The source code for one of the worst botnets has been leaked to the internet according to eWeek. Zues or ZBot as it is also called is a trojan virus that steals banking credentials.
Formerly the botnet was for sale on the underground for about $5,000. But according to the article, the source code is now available freely:
The complete source code for the Zeus malware kit is being freely distributed as a ZIP file on several underground forums, Peter Kruse, a security researcher with Danish security firm CSIS, wrote on the company blog on May 9. Kruse downloaded the ZIP file, compiled the code and confirmed it worked “like a charm.”
Not only can the source code be compiled and ran by just about anybody, specific parts of the virus could be copied out and used in a completely different malware program.
For more information, see eWeek.
Just finished listening to a very good security briefing from the FS-ISAC called “Research Update on Malware and Phishing Webinar“.
Here are some of the top points from the seminar:
Mobile Zeus – First spotted in September of 2010 and next in Febuary of 2011. Attacks not only the PC but also mobile devices. It attempts to intercept the additional authentication from mobile device that many banks are using now.
Tatanga – Attacks at the TCP level, not HTTP. Basically takes over your browser. Sends all encrypted (SSL) data in plain text to the malware server, the malware server then creates the encrypted tunnel for you and plays man-in-the-middle. It also blocks all warning messages that would usually pop up in the browser.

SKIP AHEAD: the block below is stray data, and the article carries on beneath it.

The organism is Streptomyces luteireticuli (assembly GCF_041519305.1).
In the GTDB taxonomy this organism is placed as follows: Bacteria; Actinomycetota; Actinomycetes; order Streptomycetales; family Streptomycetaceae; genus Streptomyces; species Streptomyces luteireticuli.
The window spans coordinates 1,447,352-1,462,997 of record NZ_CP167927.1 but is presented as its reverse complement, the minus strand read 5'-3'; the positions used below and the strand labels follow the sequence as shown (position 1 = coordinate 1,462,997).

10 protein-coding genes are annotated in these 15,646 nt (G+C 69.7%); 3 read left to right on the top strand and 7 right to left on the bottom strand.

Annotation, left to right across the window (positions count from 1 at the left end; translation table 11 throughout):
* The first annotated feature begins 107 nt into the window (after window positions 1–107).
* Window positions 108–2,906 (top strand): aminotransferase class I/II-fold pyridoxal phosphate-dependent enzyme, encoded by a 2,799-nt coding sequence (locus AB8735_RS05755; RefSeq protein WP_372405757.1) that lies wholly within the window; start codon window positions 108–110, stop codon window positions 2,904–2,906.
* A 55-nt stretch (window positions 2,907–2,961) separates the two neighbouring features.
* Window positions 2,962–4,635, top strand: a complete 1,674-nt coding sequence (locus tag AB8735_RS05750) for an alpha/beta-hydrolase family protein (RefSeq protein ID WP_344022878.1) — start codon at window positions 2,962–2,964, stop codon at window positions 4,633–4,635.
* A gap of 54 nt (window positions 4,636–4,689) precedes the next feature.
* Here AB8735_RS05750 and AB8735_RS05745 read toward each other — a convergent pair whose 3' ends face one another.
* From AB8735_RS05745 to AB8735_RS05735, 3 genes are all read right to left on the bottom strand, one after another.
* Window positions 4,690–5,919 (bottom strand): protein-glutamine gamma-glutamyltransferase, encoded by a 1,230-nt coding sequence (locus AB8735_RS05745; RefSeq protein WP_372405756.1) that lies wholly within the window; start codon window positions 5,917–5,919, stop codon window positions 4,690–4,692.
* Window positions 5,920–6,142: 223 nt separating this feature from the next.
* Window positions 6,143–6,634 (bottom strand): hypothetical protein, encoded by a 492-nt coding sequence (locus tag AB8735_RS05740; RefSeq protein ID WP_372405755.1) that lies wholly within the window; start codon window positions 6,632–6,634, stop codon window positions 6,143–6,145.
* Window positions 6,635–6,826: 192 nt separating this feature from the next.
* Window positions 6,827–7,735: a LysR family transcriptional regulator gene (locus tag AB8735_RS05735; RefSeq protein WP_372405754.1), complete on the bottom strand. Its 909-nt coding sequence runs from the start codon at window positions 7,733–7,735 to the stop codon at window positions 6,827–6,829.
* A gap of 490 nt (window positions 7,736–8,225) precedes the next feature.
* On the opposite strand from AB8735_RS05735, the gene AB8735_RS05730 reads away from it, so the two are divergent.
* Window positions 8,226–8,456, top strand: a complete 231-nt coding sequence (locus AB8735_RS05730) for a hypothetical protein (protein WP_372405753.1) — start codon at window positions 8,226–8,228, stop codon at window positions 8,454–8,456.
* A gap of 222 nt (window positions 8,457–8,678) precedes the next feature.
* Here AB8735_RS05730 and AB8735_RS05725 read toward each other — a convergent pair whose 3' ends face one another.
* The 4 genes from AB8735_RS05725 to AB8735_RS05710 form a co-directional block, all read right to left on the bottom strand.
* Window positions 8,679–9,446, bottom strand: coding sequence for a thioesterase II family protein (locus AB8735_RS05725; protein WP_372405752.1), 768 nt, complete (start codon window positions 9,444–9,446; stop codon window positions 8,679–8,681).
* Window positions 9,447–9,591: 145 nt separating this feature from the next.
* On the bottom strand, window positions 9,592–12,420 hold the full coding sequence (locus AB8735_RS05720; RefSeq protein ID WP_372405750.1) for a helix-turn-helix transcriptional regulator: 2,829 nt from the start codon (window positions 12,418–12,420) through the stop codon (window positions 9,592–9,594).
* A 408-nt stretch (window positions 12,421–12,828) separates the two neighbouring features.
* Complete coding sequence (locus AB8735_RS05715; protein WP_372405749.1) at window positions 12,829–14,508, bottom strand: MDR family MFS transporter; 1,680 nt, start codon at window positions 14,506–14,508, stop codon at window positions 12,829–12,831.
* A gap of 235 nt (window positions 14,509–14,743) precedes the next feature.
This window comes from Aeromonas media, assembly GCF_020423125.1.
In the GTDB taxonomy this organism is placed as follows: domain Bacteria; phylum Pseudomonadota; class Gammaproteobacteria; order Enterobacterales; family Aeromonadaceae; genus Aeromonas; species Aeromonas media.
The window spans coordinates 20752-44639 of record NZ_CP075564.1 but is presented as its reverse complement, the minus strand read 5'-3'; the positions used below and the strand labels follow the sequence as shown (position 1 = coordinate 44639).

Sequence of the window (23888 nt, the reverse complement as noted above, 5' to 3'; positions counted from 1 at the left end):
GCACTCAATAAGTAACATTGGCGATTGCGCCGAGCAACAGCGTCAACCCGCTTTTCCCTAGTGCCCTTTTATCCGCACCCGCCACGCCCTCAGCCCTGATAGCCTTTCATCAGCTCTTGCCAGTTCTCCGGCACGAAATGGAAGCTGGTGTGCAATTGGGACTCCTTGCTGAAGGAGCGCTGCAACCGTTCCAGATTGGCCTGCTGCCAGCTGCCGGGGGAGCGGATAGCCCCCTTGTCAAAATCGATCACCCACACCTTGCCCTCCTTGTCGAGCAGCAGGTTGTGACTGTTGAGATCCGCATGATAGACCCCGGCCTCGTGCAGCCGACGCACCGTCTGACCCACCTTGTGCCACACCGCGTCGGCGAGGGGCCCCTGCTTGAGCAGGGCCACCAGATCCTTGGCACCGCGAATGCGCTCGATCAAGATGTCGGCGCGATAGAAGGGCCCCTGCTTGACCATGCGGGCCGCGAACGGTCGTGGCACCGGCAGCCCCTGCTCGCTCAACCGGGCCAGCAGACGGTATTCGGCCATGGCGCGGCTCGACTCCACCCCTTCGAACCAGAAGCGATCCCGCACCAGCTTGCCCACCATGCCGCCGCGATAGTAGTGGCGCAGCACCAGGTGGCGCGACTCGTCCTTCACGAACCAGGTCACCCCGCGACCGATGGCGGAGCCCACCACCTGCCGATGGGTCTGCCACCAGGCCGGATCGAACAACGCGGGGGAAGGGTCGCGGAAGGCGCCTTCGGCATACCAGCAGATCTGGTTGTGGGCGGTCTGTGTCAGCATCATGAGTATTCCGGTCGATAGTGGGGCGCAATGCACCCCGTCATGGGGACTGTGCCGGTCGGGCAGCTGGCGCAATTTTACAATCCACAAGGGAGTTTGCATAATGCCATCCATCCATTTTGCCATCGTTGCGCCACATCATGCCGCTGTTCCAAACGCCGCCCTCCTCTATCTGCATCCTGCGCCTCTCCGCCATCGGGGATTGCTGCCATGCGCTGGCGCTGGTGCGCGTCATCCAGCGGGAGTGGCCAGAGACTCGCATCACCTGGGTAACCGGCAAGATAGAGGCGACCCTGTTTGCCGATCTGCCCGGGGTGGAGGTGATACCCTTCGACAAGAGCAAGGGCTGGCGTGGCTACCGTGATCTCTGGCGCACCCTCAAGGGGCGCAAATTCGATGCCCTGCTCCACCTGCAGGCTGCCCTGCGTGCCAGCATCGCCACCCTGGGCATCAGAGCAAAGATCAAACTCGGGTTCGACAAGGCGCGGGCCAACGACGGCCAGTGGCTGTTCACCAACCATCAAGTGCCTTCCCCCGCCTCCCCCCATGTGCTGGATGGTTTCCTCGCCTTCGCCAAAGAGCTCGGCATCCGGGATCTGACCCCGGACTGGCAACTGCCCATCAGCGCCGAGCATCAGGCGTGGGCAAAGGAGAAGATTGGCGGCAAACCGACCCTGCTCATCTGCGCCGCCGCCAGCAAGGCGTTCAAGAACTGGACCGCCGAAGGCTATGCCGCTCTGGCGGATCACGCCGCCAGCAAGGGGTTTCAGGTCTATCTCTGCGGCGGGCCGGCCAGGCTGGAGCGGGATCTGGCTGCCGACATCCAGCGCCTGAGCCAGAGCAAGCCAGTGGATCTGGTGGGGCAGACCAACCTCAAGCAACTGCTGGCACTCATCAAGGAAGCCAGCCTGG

They also talked about Phishing servers (bad sites that steal your credentials). These malware servers get up to 80% of their authentication thefts within 5 hours of the server being put online. No wonder they are so hard to take out!
Mobile devices are coming under increased attacks, and need to be secured. They are vulnerable to exploits just like PC’s and most users do not bother to update the operating systems. Also rooted or jail-broken devices are really starting to become an issue in corporate settings.
The best way to protect against these attacks are to keep both your PC’s and mobile devices patched and updated. A little security goes a long way!